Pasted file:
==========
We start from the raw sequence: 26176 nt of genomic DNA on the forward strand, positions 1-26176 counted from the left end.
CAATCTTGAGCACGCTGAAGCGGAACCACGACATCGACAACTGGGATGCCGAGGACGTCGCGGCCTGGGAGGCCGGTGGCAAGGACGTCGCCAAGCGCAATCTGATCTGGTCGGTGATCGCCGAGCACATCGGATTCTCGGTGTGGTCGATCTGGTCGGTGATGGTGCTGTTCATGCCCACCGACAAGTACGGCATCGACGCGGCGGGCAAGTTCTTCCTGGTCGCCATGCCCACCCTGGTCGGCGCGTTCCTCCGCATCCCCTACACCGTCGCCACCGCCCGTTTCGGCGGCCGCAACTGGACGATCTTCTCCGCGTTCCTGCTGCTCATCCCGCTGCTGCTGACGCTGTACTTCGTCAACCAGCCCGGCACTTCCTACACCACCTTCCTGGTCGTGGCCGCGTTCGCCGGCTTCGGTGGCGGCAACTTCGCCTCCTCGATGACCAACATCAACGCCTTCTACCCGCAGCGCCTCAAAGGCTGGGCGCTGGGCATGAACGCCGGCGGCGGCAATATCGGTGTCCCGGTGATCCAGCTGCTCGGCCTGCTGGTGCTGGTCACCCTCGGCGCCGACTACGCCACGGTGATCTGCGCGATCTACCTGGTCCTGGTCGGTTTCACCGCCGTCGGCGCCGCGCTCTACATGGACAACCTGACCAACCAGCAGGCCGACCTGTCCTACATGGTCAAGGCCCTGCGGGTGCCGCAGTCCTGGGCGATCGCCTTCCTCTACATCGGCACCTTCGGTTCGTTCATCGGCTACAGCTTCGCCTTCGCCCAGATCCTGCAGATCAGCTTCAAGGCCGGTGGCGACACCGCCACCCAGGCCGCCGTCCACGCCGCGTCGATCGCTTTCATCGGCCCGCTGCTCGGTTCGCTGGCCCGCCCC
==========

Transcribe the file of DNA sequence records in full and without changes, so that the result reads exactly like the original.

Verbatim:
We start from the raw sequence: 26176 nt of genomic DNA on the forward strand, positions 1-26176 counted from the left end.
CAATCTTGAGCACGCTGAAGCGGAACCACGACATCGACAACTGGGATGCCGAGGACGTCGCGGCCTGGGAGGCCGGTGGCAAGGACGTCGCCAAGCGCAATCTGATCTGGTCGGTGATCGCCGAGCACATCGGATTCTCGGTGTGGTCGATCTGGTCGGTGATGGTGCTGTTCATGCCCACCGACAAGTACGGCATCGACGCGGCGGGCAAGTTCTTCCTGGTCGCCATGCCCACCCTGGTCGGCGCGTTCCTCCGCATCCCCTACACCGTCGCCACCGCCCGTTTCGGCGGCCGCAACTGGACGATCTTCTCCGCGTTCCTGCTGCTCATCCCGCTGCTGCTGACGCTGTACTTCGTCAACCAGCCCGGCACTTCCTACACCACCTTCCTGGTCGTGGCCGCGTTCGCCGGCTTCGGTGGCGGCAACTTCGCCTCCTCGATGACCAACATCAACGCCTTCTACCCGCAGCGCCTCAAAGGCTGGGCGCTGGGCATGAACGCCGGCGGCGGCAATATCGGTGTCCCGGTGATCCAGCTGCTCGGCCTGCTGGTGCTGGTCACCCTCGGCGCCGACTACGCCACGGTGATCTGCGCGATCTACCTGGTCCTGGTCGGTTTCACCGCCGTCGGCGCCGCGCTCTACATGGACAACCTGACCAACCAGCAGGCCGACCTGTCCTACATGGTCAAGGCCCTGCGGGTGCCGCAGTCCTGGGCGATCGCCTTCCTCTACATCGGCACCTTCGGTTCGTTCATCGGCTACAGCTTCGCCTTCGCCCAGATCCTGCAGATCAGCTTCAAGGCCGGTGGCGACACCGCCACCCAGGCCGCCGTCCACGCCGCGTCGATCGCTTTCATCGGCCCGCTGCTCGGTTCGCTGGCCCGCCCC